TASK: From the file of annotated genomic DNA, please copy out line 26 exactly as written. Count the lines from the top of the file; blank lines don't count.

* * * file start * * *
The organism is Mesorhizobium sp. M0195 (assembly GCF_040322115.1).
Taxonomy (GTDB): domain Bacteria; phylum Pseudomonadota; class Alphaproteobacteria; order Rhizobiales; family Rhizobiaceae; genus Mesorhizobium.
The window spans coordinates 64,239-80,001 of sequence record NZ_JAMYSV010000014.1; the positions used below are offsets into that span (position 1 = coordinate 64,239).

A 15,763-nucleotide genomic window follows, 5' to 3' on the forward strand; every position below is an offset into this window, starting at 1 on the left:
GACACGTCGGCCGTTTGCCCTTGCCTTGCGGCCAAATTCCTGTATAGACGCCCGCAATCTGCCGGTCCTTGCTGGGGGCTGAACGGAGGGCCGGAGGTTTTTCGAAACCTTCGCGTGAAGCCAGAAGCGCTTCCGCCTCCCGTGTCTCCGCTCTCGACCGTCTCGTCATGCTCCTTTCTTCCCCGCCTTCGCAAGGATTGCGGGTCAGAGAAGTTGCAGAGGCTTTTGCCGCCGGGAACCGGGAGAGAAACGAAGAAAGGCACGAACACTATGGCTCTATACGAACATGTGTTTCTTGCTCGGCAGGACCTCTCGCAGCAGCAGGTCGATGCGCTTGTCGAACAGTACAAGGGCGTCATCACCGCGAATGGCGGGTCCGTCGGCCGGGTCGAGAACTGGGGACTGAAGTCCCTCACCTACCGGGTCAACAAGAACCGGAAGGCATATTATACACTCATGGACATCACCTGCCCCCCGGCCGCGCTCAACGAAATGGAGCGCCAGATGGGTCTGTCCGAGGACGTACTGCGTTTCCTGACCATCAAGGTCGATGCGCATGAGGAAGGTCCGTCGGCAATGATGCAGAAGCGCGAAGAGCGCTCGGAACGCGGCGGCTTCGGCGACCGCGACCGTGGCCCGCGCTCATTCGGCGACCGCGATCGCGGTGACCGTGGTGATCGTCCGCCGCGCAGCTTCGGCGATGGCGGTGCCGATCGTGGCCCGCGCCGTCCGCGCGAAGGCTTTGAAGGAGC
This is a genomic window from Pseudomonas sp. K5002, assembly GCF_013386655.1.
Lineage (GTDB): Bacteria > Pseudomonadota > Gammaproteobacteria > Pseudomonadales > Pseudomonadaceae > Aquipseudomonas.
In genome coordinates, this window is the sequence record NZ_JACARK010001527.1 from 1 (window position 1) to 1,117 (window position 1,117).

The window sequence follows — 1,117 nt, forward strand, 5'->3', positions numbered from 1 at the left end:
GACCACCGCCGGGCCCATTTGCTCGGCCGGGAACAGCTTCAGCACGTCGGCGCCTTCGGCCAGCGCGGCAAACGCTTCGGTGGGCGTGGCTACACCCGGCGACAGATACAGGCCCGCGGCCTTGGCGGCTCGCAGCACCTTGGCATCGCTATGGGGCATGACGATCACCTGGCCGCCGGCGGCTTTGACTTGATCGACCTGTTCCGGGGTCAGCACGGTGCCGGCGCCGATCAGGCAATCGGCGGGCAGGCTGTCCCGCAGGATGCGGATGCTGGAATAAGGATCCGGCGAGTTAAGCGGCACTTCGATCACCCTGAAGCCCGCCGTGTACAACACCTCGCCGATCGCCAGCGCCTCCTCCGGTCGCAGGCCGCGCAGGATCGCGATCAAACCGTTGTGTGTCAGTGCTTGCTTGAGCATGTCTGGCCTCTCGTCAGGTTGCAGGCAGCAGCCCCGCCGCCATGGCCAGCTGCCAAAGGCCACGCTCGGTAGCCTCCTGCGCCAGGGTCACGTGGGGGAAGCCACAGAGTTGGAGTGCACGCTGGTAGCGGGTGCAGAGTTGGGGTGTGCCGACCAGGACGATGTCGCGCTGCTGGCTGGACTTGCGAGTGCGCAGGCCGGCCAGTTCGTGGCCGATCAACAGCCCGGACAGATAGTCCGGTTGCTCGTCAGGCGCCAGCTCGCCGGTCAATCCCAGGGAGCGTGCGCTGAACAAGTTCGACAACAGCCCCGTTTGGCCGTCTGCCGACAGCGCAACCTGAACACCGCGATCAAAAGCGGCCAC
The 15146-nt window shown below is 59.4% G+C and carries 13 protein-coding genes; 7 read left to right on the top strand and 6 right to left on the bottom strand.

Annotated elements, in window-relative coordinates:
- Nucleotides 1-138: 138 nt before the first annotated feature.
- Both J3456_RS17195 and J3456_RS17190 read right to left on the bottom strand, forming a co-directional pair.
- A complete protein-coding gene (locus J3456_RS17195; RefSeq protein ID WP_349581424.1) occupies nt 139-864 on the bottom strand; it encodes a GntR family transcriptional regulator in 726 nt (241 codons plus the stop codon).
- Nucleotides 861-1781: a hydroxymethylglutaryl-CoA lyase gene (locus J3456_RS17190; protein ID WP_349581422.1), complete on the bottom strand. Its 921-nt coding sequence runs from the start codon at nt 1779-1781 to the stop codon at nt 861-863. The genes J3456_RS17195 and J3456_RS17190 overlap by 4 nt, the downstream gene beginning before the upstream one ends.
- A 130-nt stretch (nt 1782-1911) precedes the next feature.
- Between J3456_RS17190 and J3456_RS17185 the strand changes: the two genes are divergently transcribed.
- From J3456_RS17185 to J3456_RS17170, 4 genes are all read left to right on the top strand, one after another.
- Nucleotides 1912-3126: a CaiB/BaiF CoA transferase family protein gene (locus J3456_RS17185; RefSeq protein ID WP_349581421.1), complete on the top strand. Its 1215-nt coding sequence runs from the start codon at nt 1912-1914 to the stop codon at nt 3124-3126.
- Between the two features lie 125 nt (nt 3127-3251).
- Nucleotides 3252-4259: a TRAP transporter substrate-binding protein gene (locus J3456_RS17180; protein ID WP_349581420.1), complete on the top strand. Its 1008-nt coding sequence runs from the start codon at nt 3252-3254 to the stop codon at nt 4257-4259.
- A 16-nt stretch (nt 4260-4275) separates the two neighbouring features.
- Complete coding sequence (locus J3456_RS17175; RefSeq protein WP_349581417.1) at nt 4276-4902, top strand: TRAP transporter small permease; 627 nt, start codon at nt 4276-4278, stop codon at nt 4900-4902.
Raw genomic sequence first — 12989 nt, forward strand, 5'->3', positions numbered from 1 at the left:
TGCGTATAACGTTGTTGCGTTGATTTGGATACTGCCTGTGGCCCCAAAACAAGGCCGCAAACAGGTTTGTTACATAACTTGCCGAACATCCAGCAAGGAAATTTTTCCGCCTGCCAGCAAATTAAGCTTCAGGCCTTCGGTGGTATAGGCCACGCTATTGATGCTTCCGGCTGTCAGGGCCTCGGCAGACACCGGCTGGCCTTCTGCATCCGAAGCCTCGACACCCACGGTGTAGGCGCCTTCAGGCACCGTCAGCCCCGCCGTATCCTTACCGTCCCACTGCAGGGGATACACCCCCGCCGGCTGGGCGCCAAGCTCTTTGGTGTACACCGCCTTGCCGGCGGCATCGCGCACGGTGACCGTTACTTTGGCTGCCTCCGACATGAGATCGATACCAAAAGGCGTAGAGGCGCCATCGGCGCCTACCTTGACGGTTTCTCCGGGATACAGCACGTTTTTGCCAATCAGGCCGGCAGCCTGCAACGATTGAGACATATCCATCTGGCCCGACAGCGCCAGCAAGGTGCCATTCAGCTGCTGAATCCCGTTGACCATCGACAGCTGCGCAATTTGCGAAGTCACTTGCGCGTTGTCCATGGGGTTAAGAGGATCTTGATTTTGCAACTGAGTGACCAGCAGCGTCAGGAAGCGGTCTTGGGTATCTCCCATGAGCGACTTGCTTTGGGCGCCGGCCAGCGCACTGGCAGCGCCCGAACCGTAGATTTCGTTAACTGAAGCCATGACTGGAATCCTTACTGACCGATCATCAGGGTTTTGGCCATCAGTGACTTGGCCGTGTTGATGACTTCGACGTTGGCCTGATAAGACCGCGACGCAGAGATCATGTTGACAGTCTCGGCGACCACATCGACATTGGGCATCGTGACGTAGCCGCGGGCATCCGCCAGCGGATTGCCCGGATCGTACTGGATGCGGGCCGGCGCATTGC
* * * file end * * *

TGCGTATAACGTTGTTGCGTTGATTTGGATACTGCCTGTGGCCCCAAAACAAGGCCGCAAACAGGTTTGTTACATAACTTGCCGAACATCCAGCAAGGAAATTTTTCCGCCTGCCAGCAAATTAAGCTTCAGGCCTTCGGTGGTATAGGCCACGCTATTGATGCTTCCGGCTGTCAGGGCCTCGGCAGACACCGGCTGGCCTTCTGCATCCGAAGCCTCGACACCCACGGTGTAGGCGCCTTCAGGCACCGTCAGCCCCGCCGTATCCTTACCGTCCCACTGCAGGGGATACACCCCCGCCGGCTGGGCGCCAAGCTCTTTGGTGTACACCGCCTTGCCGGCGGCATCGCGCACGGTGACCGTTACTTTGGCTGCCTCCGACATGAGATCGATACCAAAAGGCGTAGAGGCGCCATCGGCGCCTACCTTGACGGTTTCTCCGGGATACAGCACGTTTTTGCCAATCAGGCCGGCAGCCTGCAACGATTGAGACATATCCATCTGGCCCGACAGCGCCAGCAAGGTGCCATTCAGCTGCTGAATCCCGTTGACCATCGACAGCTGCGCAATTTGCGAAGTCACTTGCGCGTTGTCCATGGGGTTAAGAGGATCTTGATTTTGCAACTGAGTGACCAGCAGCGTCAGGAAGCGGTCTTGGGTATCTCCCATGAGCGACTTGCTTTGGGCGCCGGCCAGCGCACTGGCAGCGCCCGAACCGTAGATTTCGTTAACTGAAGCCATGACTGGAATCCTTACTGACCGATCATCAGGGTTTTGGCCATCAGTGACTTGGCCGTGTTGATGACTTCGACGTTGGCCTGATAAGACCGCGACGCAGAGATCATGTTGACAGTCTCGGCGACCACATCGACATTGGGCATCGTGACGTAGCCGCGGGCATCCGCCAGCGGATTGCCCGGATCGTACTGGATGCGGGCCGGCGCATTGC